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How RWE can advance understanding of—and boost public confidence in—COVID-19 vaccine safety

Carolyn Magill
CEO, Aetion


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After nearly one year of suffering, isolation, and economic downturn on an unprecedented international scale, the expedited development and authorization of COVID-19 vaccines has shown us the light at the tunnel’s end. Having an end in sight is not the same as getting there, however: inoculating the majority of American citizens in a matter of months would be complicated under the best of circumstances. Beyond logistical considerations, continued work is needed to ensure that Americans can have confidence in the safety of these vaccines.

The evidence bar for safety is high and cannot be compromised—especially for diverse populations and settings underrepresented in clinical trials. According to Kaiser Family Foundation, people are most worried about possible side effects, and they lack trust in the government to ensure vaccine safety and effectiveness. A recent Gallup poll reports that about one-third of Americans are not yet willing to receive a vaccine.

The only way to address the public’s skepticism is to assess data on the safety and effectiveness of vaccines in near real time, with technology built for the purpose of producing real-world evidence (RWE). While RWE has long been used for post-marketing safety studies, the pandemic has created new urgency for unlocking what our everyday interactions with the health care system tell us about what health treatments work best for whom, when. 

U.S. Food and Drug Administration (FDA) Principal Deputy Commissioner Amy Abernethy M.D., Ph.D., has said that real-world data (RWD) drawn from health records, patients themselves, or even social media could have a more permanent place in drug evaluations, diagnostic tests, and basic clinical research. Importantly, these data reflect disparities based on race, geography, and co-morbidities that often are not captured in clinical trials.

Advancements in technology and scientific methodology enable us to assess these data from disparate sources with transparent, replicable studies. As we move forward with the distribution of vaccines, we can rely on these studies to help boost public confidence in vaccination, and to continue to advance understanding on safety and effectiveness amongst regulators and manufacturers.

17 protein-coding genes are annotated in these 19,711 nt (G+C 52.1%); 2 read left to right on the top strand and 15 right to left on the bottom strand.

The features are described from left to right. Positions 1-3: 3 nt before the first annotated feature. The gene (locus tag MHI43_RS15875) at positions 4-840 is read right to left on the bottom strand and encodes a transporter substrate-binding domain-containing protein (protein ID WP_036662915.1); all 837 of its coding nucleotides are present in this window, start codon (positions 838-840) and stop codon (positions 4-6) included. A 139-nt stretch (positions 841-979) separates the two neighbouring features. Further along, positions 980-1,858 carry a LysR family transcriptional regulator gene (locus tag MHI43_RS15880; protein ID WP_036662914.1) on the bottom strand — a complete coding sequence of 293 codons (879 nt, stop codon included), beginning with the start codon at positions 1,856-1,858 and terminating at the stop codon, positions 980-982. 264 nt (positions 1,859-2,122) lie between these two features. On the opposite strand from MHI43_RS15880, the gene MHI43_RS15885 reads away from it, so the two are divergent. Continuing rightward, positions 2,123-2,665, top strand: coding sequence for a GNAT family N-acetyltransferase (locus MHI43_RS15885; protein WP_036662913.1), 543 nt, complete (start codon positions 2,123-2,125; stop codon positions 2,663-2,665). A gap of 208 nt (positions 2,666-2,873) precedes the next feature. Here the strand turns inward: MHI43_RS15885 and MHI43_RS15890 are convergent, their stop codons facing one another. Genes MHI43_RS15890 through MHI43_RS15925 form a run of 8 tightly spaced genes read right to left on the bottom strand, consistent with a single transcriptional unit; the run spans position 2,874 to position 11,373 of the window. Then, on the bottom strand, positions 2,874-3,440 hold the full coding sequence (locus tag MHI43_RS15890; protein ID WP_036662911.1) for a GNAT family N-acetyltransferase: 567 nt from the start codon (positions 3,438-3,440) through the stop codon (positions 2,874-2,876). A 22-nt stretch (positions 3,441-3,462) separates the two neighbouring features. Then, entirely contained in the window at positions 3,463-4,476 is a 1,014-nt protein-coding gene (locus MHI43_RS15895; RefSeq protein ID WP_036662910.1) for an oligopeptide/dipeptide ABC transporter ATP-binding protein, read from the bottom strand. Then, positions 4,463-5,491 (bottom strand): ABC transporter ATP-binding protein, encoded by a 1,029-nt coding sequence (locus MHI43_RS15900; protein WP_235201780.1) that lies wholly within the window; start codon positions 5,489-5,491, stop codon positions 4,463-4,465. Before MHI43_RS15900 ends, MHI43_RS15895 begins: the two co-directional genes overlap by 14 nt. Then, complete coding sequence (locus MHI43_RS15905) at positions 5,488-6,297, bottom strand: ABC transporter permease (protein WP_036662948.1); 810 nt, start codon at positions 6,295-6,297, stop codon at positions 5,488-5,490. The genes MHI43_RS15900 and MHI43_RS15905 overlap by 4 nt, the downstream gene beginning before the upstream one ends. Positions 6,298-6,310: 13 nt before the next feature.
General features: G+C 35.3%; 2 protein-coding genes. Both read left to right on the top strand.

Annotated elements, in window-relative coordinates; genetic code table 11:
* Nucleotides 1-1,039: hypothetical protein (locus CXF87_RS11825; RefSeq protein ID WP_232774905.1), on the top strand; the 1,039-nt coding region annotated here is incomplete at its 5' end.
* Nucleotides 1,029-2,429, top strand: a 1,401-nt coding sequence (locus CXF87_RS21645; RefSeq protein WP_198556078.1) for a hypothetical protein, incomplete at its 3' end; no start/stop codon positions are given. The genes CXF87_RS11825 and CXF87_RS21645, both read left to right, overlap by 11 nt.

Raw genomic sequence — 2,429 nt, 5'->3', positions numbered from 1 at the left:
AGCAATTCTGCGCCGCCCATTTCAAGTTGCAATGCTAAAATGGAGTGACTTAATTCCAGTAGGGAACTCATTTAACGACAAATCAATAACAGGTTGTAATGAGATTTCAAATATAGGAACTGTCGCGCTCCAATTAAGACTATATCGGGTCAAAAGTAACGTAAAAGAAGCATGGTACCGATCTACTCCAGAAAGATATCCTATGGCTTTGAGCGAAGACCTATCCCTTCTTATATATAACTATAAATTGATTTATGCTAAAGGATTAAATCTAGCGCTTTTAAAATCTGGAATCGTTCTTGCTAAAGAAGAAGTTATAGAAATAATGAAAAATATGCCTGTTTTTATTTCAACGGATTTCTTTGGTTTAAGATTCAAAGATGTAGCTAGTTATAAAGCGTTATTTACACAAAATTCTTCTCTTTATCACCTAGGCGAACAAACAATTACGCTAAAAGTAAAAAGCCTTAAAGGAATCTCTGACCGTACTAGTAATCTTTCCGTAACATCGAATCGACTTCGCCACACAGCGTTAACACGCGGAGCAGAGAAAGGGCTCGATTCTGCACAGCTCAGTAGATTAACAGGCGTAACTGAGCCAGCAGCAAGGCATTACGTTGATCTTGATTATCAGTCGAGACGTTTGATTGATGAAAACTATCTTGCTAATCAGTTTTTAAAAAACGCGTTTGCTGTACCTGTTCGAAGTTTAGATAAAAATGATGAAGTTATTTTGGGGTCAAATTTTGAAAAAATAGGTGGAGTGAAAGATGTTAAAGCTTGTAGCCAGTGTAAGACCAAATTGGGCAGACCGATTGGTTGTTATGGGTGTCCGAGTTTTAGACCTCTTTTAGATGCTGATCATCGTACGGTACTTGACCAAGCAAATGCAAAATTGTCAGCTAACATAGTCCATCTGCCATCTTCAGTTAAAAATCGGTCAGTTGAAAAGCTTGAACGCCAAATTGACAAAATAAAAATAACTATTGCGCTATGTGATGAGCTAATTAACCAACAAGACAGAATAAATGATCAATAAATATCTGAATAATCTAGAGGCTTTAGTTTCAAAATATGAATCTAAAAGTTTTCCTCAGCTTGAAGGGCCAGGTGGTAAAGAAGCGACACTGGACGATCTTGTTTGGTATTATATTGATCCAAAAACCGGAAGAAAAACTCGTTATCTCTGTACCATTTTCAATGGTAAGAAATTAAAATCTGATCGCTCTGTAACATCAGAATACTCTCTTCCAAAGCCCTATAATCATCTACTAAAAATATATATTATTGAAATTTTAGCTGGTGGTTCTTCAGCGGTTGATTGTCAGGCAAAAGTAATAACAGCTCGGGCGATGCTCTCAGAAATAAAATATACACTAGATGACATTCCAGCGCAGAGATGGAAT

Since April 2020, the FDA has been incorporating RWE into its analysis of critical COVID-19 treatment questions. Similarly, groups like the COVID-19 Evidence Accelerator, led by the Reagan-Udall Foundation for the FDA and Friends of Cancer Research, have been leading the charge to bring together stakeholders to build understanding of where and how RWE can play a role in fighting the pandemic. 

While RWE has been an important tool to support understanding of potential treatments for COVID-19, it will play an even more prominent role in studying vaccine safety across subpopulations. For example, as vaccines are administered to residents of long term care facilities under the FDA’s recent emergency use authorizations, Medicare will begin capturing data on who receives the vaccine and any potential adverse reactions. And as the U.S. government prepares to deploy the vaccine to an even broader population, this will provide a critical source of evidence on the vaccine’s safety in older patients.

Manufacturers are moving quickly to put the right methods, tools, and data in place to enable rapid and improved deployment of RWE for vaccines across populations, but the stakes are high, and it’s crucial that they get this right. Fortunately, advances in technology and data capture can enable them to approach this in novel ways that will provide a roadmap for the future.

The rise of RWE analytics platforms enables manufacturers to conduct research using consistent methodology that can be applied across multiple data sets, and enables regulators to access data, test assumptions, and replicate analyses in a transparent way. RWE analytics also empower manufacturers to proactively prepare and quickly respond to any questions or requests from regulators, as Moderna has stated in its safety planning documents submitted to the FDA. New types of data collection and aggregation have helped advance the use of fit-for-purpose data, continuously updated and linked across care settings. Combining data about real-time patient activity with historical records, as an example, gives us a more complete picture of why a patient may have a given reaction to taking a vaccine. This context is critical to understanding whether the vaccine is safe and effective.

Americans are understandably skeptical of vaccines developed and authorized at a pace never before seen in world history. The effective deployment of RWE technology to assess vaccine safety and effectiveness in real time is the only way to build the public confidence we need to end the pandemic.

First published in Fierce Healthcare

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